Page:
He reckons England psyched themselves out of it by relying on a posse of back-slappers and mind-benders - a view I heartily endorse. In the final inning of the last Test they performed like a bunch who had spent more time being analysed on the psychologist's couch than practising in the nets.
Writing in the Daily Telegraph Boycs declared: "Over recent years England have employed more backroom staff believing it makes them more professional. In fact, they have over-complicated professionalism. We have coaches for everything. Psychologists, team analysts and an 82-page diet book that made us a laughing stock.
"It is time they got into the real world and stopped wasting money on frivolous luxuries that do not make any difference when Mitchell Johnson is whistling it around your ear hole. The players have stopped thinking for themselves.
"In my day when we had a problem, either with batting or bowling, we used to talk it over with our colleagues in the team and worked things out together. It built team morale. It engaged everyone in the dressing room. Now we have robots waiting for a coach and an analyst with a laptop to tell them what they are doing wrong.
"Well, I can tell our batsmen what they did wrong. They forgot the principles of Test match batting. They batted like one-day clowns."
And he had this to say about the disappointing performances of the bowlers, notably lanky paceman Steve Finn: "Somebody on the coaching staff has to put their hand up and say we have messed him up. I would stop concentrating on the technical tinkering and filling his head with rubbish, and tell him to go out and bowl quick."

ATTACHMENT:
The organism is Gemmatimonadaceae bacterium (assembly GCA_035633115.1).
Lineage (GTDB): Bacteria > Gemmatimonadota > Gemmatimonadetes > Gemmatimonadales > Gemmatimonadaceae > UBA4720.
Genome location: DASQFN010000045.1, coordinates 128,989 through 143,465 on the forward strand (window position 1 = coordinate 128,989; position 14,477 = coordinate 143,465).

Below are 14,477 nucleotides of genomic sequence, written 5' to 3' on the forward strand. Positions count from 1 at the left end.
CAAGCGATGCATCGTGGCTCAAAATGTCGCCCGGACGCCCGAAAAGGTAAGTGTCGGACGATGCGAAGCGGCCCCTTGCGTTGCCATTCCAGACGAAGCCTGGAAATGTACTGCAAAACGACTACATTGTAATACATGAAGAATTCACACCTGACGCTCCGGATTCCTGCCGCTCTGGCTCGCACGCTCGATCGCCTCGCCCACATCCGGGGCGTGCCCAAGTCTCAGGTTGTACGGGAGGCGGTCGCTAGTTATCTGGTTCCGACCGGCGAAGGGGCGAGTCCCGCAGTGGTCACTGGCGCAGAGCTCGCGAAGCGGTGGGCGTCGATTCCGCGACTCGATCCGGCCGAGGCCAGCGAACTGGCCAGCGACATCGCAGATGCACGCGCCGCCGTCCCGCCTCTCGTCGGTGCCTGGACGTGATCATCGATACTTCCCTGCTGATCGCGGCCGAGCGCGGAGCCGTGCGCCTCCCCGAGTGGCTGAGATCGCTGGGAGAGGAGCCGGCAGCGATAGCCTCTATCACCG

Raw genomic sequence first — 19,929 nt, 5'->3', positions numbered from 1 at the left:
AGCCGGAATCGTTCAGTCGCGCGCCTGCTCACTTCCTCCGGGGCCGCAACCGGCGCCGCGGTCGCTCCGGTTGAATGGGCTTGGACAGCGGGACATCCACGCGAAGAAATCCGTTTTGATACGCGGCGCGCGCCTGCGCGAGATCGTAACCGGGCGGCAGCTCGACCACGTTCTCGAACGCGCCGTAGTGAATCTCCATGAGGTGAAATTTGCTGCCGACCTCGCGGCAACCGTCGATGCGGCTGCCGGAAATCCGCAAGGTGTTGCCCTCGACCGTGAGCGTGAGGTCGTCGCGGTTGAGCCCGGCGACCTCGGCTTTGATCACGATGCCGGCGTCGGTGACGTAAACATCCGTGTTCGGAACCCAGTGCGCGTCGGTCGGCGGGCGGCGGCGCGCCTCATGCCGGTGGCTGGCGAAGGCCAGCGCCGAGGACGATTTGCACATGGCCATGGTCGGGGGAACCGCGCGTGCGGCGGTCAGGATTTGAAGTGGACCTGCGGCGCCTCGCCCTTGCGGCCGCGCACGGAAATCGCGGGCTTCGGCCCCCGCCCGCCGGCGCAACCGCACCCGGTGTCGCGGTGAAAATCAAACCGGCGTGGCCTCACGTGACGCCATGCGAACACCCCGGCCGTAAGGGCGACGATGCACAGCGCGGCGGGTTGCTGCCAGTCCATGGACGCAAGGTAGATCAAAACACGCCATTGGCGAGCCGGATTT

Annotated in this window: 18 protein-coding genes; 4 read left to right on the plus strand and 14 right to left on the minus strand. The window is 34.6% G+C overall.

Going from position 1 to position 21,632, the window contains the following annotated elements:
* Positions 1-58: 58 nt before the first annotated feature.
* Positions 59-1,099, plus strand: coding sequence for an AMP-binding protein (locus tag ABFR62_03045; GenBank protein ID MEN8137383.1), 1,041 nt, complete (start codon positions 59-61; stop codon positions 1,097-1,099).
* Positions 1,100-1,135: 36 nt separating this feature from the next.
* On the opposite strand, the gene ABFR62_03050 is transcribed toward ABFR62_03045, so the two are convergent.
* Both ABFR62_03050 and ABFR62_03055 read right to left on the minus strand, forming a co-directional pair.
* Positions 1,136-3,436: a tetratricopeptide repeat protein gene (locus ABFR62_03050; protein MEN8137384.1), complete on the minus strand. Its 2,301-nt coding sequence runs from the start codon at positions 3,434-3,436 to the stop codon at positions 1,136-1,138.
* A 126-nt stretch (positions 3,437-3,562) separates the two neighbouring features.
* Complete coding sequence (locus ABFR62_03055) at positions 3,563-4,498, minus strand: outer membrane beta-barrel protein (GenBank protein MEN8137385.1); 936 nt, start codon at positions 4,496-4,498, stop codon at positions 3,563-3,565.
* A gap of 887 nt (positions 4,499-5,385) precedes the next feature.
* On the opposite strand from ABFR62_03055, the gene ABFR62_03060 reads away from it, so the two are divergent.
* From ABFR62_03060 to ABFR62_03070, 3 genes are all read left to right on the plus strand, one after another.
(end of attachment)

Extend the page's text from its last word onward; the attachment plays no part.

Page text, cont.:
I gather that on several occasions during the 5-0 drubbing England's bemused players were comforted and counselled by a "stress physiologist". Whatever advice they were given, it clearly didn't work.
Neither did such counselling prevent batsman Jonathan Trott electing to return home early, apparently unable to cope with the tour's mental pressures.
You can bet Tasmanian devil to a case of Fosters that the Aussies did not let a psychologist anywhere near their locker room.
Indeed, cricket legends from Bradman to Botham, via Boycott himself, would have scoffed at the idea of a brainwashing session to help revive or improve their game.
Nor would other sporting giants of the past and, I suspect, the vast majority of the present.
Great Olympians - among them Seb Coe, Daley Thompson, Carl Lewis, Mark Spitz, Ian Thorpe and Steve Redgrave - never mentioned the need for one and has anyone heard Mo Farah or even Usain Bolt pay homage to sports psychology, which hadn't even been invented when the likes of Jesse Owens struck gold.
I don't recall Muhammad Ali resorting to a shrink before winning either his Olympic or world titles (he was his own inimitable Svengali), though I know of one of his British opponents, Richard Dunn, who did. He was KO'd in five rounds.
Frank Bruno also sought a similar mental prop before his second fight with Mike Tyson by being hypnotised. He ended up being mesmerised - then pulverised.
Golfing heroes Jack Nicklaus, Arnold Palmer and Gary Player managed to win a multitude of majors without revealing their innermost fears to sport's Samaritans yet can it be coincidence that Tiger Woods hasn't got near one since having been forced to undergo endless sessions of psychological rehab.
The sadly late, great Eusébio, with Pelé and George Best one of the three most enthralling footballers I have been privileged to watch, never needed anyone other than his team manager blowing in his ear.